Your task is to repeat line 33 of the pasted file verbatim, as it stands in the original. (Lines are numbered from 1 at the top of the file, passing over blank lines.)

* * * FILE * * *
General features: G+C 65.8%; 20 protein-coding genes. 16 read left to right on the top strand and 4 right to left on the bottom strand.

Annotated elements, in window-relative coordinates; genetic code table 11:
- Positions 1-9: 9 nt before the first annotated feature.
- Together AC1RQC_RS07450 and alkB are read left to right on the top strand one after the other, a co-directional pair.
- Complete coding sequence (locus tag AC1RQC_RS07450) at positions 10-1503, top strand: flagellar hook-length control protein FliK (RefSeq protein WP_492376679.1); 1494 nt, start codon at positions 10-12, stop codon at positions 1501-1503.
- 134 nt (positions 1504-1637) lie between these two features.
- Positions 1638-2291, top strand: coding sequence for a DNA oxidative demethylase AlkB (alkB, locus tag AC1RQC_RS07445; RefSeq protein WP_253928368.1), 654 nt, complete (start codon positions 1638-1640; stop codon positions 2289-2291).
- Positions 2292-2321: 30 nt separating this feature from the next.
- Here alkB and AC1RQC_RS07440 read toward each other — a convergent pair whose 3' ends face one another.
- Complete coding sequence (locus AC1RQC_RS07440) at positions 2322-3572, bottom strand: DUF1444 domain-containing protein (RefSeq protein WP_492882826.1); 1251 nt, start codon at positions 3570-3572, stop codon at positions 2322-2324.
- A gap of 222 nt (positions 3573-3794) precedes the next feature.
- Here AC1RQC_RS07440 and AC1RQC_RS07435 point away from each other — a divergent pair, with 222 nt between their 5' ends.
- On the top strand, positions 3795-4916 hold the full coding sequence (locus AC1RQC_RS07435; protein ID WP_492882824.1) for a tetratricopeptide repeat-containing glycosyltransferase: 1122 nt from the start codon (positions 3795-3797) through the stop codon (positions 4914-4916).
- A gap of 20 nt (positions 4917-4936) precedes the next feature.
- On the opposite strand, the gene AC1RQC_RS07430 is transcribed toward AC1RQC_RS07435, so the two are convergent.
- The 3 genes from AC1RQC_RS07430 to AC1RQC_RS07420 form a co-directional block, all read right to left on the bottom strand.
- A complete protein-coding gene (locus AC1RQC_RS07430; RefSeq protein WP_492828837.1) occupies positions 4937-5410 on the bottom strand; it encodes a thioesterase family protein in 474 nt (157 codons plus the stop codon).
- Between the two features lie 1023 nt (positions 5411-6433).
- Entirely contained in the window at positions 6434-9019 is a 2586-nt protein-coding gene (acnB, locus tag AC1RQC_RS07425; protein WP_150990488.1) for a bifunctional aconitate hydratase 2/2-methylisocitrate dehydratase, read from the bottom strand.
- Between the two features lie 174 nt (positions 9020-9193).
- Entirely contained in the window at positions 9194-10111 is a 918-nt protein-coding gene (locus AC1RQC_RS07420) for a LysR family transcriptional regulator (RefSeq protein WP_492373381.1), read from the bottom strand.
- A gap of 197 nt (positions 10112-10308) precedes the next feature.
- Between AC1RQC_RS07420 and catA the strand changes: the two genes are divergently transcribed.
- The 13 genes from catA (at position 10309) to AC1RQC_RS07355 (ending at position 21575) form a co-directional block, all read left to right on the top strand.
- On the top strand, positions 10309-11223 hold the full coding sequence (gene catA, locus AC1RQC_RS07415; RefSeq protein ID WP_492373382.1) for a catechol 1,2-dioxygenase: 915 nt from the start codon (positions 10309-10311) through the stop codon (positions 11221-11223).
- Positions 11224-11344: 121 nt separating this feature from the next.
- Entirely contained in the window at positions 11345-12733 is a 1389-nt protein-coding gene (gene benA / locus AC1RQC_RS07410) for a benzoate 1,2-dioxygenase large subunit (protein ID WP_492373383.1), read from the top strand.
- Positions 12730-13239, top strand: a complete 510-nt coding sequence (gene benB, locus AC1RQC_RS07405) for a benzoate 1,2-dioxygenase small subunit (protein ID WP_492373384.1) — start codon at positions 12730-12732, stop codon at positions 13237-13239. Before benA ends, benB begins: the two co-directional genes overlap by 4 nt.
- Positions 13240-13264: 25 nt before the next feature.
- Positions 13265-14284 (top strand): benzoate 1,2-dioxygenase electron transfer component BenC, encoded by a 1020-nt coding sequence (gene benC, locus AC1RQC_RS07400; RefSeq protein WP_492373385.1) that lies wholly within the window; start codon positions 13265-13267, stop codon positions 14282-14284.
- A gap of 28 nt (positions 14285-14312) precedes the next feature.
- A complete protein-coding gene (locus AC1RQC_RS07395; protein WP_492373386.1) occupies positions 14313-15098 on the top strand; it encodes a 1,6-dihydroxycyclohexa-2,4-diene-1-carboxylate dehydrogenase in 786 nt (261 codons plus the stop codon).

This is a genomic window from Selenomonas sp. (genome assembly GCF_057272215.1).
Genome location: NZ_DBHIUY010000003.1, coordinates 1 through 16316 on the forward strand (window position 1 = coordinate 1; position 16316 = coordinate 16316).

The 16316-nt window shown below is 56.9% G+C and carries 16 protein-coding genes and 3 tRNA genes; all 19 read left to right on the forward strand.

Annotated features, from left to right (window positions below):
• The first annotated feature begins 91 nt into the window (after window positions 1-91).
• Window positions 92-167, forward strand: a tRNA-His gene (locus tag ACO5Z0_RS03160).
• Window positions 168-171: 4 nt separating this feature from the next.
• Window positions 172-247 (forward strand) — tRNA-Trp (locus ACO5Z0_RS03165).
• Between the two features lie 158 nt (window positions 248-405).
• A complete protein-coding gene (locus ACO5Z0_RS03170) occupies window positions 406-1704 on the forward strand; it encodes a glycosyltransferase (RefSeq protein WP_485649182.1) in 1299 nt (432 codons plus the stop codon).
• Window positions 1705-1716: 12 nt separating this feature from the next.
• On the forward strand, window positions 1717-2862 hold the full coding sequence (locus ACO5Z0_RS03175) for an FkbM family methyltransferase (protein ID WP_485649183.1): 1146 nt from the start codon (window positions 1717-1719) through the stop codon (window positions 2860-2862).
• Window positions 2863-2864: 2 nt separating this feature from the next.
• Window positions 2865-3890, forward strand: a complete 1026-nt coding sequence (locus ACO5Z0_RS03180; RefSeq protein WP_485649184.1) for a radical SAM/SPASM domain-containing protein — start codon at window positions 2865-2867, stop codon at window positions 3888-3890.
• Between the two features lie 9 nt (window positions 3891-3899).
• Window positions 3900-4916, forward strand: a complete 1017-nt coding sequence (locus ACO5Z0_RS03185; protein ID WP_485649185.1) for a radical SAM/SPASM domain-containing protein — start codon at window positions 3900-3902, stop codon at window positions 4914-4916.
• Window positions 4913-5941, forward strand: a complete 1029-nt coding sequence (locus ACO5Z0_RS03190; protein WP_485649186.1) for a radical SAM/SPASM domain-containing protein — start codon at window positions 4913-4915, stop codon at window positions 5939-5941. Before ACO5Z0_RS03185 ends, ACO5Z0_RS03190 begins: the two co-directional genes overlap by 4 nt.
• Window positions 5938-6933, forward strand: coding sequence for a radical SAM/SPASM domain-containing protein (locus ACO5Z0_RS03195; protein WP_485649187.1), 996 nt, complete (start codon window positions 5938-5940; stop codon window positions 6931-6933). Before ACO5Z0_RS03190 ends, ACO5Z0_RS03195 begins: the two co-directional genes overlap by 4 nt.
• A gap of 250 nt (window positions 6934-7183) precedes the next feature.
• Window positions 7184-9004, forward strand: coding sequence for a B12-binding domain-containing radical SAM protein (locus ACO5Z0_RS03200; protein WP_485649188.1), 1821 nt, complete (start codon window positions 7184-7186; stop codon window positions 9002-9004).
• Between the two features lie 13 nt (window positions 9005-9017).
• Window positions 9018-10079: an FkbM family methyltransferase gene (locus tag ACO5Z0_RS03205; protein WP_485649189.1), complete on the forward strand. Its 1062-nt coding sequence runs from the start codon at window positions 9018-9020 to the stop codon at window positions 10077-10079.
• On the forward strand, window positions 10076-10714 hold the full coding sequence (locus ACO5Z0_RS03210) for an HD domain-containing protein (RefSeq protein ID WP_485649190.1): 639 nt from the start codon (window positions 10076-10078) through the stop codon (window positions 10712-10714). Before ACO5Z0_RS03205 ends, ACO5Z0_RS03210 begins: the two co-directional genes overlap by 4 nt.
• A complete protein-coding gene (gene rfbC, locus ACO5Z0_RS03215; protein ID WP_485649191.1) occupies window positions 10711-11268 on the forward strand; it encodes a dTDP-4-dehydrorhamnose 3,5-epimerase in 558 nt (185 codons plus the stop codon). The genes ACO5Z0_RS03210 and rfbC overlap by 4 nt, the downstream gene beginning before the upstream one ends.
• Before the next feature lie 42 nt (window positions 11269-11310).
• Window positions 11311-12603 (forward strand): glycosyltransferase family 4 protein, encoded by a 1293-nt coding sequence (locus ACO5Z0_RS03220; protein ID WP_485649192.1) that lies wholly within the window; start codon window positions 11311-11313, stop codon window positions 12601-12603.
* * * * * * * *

This is a genomic window from Selenomonas sp. (genome assembly GCF_057272215.1).